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Tension Grows Between Iran And The West


Yesterday, Iranian security forces stood by as hundreds of protesters stormed into British embassy buildings in Tehran, burned flags, ransacked files, broke windows and detained six staff members for a few hours, until police eventually intervened. Today, Britain closed its embassy, recalled its diplomats home, and gave Iranian diplomats in London 48 hours to leave. While Iranian President Mahmoud Ahmadinejad described the incident as unacceptable and the foreign ministry expressed regret, Iranian media described the protesters as members of a militia loyal to Supreme Leader Ali Khamenei.

The attack seems sure to increase Iran's isolation and invites more sanctions. What does this say about Iran's internal and external priorities? Our phone number, 800-989-8255. Email, You can also join the conversation at our website. That's at Click on TALK OF THE NATION. Commentator Ted Koppel joins us now from his home in Maryland. And Ted, the analogy to the seizure of the American embassy in 1979 will be lost on no one in Washington or in London or in Tehran.


TED KOPPEL, BYLINE: As the great Yogi Berra used to say, it's deja vu all over again, isn't it? And what a lot of people forget is that when the embassy was seized, the U.S. embassy, back in November of 1979, that was actually the second time that year that happened. It had happened previously, I think, in February of '79, and the U.S. ambassador at the time came out, talked to some of the demonstrators who had briefly seized the embassy, and it was all over in a few hours.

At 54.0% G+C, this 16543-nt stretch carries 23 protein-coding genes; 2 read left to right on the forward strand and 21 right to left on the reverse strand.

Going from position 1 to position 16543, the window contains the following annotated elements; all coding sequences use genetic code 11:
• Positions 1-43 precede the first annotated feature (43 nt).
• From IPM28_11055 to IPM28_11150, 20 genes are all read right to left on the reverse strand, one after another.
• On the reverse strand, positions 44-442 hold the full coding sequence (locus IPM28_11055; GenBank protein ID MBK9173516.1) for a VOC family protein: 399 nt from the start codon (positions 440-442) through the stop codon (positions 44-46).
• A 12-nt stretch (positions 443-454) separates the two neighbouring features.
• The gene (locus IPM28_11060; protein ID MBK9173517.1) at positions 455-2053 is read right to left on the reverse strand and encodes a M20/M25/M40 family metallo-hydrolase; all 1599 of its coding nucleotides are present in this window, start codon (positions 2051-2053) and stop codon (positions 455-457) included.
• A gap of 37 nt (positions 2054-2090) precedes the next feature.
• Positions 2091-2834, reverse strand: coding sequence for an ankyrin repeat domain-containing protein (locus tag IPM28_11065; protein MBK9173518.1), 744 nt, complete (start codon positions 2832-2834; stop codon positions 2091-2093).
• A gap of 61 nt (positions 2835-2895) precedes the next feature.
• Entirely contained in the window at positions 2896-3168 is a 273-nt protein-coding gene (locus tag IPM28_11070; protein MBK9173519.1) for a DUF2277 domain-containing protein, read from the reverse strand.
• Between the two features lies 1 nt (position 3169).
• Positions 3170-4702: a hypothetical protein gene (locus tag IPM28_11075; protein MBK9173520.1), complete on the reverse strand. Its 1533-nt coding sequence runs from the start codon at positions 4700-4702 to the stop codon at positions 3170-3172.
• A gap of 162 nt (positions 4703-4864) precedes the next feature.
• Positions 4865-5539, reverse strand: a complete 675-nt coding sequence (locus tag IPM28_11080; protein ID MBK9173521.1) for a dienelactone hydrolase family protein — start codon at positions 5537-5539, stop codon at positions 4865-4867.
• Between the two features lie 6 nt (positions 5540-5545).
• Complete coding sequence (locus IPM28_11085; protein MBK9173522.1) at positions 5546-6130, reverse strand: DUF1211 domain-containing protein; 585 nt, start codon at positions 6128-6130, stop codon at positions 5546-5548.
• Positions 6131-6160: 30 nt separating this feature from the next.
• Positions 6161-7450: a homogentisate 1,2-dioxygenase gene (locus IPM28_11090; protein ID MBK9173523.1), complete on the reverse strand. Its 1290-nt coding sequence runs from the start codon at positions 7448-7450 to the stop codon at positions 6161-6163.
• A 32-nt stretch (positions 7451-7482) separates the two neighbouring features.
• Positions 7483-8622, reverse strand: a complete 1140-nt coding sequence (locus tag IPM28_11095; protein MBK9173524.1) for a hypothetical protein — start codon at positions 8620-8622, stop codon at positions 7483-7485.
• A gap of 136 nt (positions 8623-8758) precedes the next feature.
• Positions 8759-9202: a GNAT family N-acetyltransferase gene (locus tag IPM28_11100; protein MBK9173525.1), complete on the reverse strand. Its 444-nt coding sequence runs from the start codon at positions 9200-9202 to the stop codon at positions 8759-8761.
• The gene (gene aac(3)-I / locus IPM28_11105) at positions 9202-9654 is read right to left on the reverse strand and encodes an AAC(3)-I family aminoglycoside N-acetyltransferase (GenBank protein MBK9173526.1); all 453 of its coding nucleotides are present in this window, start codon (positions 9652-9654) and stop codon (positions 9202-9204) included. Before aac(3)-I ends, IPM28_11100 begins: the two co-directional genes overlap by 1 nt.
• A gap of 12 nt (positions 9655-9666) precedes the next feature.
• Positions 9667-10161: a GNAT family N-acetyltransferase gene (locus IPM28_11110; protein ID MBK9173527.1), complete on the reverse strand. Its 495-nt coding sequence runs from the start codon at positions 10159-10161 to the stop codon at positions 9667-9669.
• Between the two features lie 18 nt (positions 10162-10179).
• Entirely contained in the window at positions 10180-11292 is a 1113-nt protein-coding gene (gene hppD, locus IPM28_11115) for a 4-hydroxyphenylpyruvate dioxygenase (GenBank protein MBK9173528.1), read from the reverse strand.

I can't help but believe that this is Iran's way of saying we can do it. We can do it any time we choose to. And anyone who thinks that an attack on Iran - and I realize that's a big jump, but I'll get to that in a moment...


KOPPEL: Anyone who thinks that an attack on Iran would not be met with countermeasures is dreaming.

CONAN: Well, there are several things going on here. One of them is - we've talked with Mike Shuster about this - NPR's foreign correspondent - clearly tension, enormous tension, between the supreme leader, Ali Khamenei, and the president, Mahmoud Ahmadinejad.


KOPPEL: Absolutely. As there was, I don't need to remind you, because you've covered it many times and profoundly over the years, but as there was back in '79, between the Ayatollah Khomeini and the foreign ministry at that time, many is the time we heard from the foreign ministry: Don't worry about those American diplomats being held at the embassy; we're taking care of it; we'll get them release very soon, very quickly. If I could count the number of times that I sat up while ABC was doing its "America Held Hostage" series, waiting for the release of those hostages.

Of course, it didn't happen. And I think something very similar is transpiring today. Ahmadinejad, the president, who would have thought that we would be sitting here in a sense almost rooting for Ahmadinejad in his internal battle with the ayatollahs, but that's the way it looks.

CONAN: The protesters were chanting death to England, but they were specifically protesting sanctions levied on Iran after an IAEA report issued damning but not quite conclusive evidence that Iran is continuing to work on a nuclear weapon.